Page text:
The lack of sustainability in the sport was brought into sharp focus once again yesterday, as Marussia have followed Caterham into the hands of administrators. The Banbury squad have faced an arduous few weeks and after F1-supremo Bernie Ecclestone announced that they would not attend the US Grand Prix two days ago, yesterday’s news was hugely disappointing yet somewhat predictable. The race is now on to find a buyer, yet reports would suggest that they are closer to investment than Caterham.
|“Marussia Chilton” by emporernie
Licensed under CC-BY-2.0
The Search Begins
After writing an article based on the lack of financial sustainability in the sport just three days ago, I am not about to evaluate the reasons why such a predicament has occurred. However, missing the US Grand Prix due to financial issues is a significantly less poignant issue than missing the event in the hands of the administrators. The problem faced by both Marussia and Caterham has suddenly become a far more distinguishable issue and the threat of three car teams, which seemed a more theoretical concept up until a few days ago, is now a daunting prospect. Should neither of the two aforementioned teams reappear, then the sport is only one team away from a structural metamorphosis and a largely unwelcome one at that.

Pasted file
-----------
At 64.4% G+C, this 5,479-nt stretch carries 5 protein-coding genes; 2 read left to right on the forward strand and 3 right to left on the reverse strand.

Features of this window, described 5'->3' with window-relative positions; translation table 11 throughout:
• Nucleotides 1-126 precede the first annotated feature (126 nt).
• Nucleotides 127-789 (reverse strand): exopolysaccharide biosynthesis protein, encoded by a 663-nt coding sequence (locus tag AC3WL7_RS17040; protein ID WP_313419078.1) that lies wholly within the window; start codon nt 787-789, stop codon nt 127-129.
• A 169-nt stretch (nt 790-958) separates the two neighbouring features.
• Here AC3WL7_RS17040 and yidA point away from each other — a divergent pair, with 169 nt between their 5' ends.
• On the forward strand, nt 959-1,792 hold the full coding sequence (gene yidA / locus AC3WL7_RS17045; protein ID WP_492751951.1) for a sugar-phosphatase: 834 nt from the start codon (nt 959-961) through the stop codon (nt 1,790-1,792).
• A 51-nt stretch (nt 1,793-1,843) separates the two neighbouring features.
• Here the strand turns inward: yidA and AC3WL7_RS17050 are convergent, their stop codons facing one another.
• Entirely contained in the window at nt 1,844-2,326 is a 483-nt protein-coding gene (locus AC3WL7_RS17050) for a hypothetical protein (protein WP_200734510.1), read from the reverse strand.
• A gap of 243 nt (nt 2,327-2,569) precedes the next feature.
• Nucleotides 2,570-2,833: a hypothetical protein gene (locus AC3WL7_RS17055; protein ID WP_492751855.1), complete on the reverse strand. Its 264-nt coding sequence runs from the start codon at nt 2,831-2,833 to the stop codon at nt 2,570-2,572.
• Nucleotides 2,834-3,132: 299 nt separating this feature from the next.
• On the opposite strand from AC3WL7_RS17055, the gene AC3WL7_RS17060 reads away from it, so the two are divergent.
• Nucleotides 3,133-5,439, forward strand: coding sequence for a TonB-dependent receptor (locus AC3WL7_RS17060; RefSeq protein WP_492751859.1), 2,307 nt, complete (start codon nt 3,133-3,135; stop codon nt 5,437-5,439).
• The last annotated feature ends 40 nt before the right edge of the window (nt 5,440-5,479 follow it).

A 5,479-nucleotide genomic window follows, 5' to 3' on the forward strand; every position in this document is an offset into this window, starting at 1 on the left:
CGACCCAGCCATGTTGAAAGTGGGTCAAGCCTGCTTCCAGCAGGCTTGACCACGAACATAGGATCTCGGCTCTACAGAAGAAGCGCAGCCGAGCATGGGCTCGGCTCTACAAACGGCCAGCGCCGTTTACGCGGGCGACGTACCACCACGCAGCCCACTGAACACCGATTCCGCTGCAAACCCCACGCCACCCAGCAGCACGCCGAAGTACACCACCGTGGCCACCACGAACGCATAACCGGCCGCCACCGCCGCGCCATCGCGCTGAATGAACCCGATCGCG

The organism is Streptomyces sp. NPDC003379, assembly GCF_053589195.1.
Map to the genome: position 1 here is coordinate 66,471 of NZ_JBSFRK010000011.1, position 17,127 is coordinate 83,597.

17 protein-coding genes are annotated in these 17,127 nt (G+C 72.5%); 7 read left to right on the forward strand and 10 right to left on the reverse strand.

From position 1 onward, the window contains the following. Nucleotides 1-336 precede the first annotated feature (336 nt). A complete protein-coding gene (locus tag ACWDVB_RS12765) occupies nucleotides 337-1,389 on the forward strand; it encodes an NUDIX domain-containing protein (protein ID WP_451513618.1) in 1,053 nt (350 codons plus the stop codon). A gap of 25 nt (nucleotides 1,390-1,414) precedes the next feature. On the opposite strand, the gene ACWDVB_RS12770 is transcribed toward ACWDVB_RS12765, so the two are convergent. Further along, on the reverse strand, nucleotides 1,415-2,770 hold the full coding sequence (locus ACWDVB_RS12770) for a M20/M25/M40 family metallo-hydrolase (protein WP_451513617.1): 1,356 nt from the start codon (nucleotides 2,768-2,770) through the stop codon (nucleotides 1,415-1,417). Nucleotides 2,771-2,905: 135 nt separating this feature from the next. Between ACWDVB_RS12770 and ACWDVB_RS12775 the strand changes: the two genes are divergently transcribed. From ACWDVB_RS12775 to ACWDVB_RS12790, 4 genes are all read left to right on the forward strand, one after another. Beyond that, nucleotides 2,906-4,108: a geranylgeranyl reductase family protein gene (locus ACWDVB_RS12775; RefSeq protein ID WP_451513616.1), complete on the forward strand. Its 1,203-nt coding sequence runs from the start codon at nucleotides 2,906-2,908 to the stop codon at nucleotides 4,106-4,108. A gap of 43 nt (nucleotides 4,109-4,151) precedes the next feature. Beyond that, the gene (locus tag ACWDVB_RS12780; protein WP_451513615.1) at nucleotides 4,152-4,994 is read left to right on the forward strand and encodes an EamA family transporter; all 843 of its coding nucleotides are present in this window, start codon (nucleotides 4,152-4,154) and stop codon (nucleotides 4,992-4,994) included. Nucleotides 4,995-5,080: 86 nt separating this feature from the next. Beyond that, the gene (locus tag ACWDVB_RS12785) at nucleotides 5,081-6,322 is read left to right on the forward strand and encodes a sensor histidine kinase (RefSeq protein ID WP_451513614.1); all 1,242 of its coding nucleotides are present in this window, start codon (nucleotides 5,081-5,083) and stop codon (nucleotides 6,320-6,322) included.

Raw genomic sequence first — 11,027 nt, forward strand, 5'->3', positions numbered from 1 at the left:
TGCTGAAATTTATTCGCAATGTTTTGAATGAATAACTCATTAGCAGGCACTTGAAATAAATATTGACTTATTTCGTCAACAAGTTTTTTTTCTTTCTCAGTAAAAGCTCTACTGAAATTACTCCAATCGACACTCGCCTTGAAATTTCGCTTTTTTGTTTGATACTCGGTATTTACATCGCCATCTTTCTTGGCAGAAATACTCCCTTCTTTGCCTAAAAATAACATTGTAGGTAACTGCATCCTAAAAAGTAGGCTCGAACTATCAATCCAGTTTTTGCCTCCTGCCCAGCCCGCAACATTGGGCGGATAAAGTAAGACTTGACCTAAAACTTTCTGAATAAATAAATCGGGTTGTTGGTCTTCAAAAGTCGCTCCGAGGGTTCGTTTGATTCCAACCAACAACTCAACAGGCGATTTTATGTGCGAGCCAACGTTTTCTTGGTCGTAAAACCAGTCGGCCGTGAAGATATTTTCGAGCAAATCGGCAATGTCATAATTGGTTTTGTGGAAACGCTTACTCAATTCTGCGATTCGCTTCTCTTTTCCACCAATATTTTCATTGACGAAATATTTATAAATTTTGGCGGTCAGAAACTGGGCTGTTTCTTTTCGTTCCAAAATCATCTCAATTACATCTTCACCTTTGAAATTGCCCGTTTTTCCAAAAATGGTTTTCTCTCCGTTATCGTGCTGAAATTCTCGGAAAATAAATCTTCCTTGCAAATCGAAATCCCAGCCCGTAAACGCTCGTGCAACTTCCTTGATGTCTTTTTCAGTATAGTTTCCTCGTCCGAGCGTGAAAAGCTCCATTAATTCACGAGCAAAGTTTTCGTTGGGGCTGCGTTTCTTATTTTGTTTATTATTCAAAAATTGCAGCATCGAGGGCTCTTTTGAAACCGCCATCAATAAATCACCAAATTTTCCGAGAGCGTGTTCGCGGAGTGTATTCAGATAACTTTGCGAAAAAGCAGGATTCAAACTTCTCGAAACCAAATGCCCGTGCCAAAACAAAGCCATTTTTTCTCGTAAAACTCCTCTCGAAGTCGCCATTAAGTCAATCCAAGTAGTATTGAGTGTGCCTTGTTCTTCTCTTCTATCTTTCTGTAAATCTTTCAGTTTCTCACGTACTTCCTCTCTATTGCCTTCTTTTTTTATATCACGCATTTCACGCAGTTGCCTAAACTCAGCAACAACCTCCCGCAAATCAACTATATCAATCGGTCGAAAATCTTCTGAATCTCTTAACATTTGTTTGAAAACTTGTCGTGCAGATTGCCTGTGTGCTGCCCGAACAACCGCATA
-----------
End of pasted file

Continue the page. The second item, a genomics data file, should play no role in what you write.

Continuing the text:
However, it is important to note that reports paint a far more positive picture of the Banbury affairs compared with their Leafield counterparts. Prior to the announcement of their administration, it was rumored in The Telegraph that Marussia were close to sealing an investment deal worth £55 million. Regardless of whether these investors are still interested in the team, the fact that no redundancies have been made at the factory gives Marussia a sizable advantage over Caterham. The prospect of a £40 million payday for finishing in ninth place in the constructors should also be an attractive proposition to potential investors.
Regardless, I think I speak for everyone when I say that I hope that both Marussia and Caterham attract the injection of funding that is needed to not only return them to the grid, but make them a more potent force in the future. With each and every 2010 inductee team suffering at the hands of finances, there needs to be evidence that in the right conditions, a new team can challenge the establishment.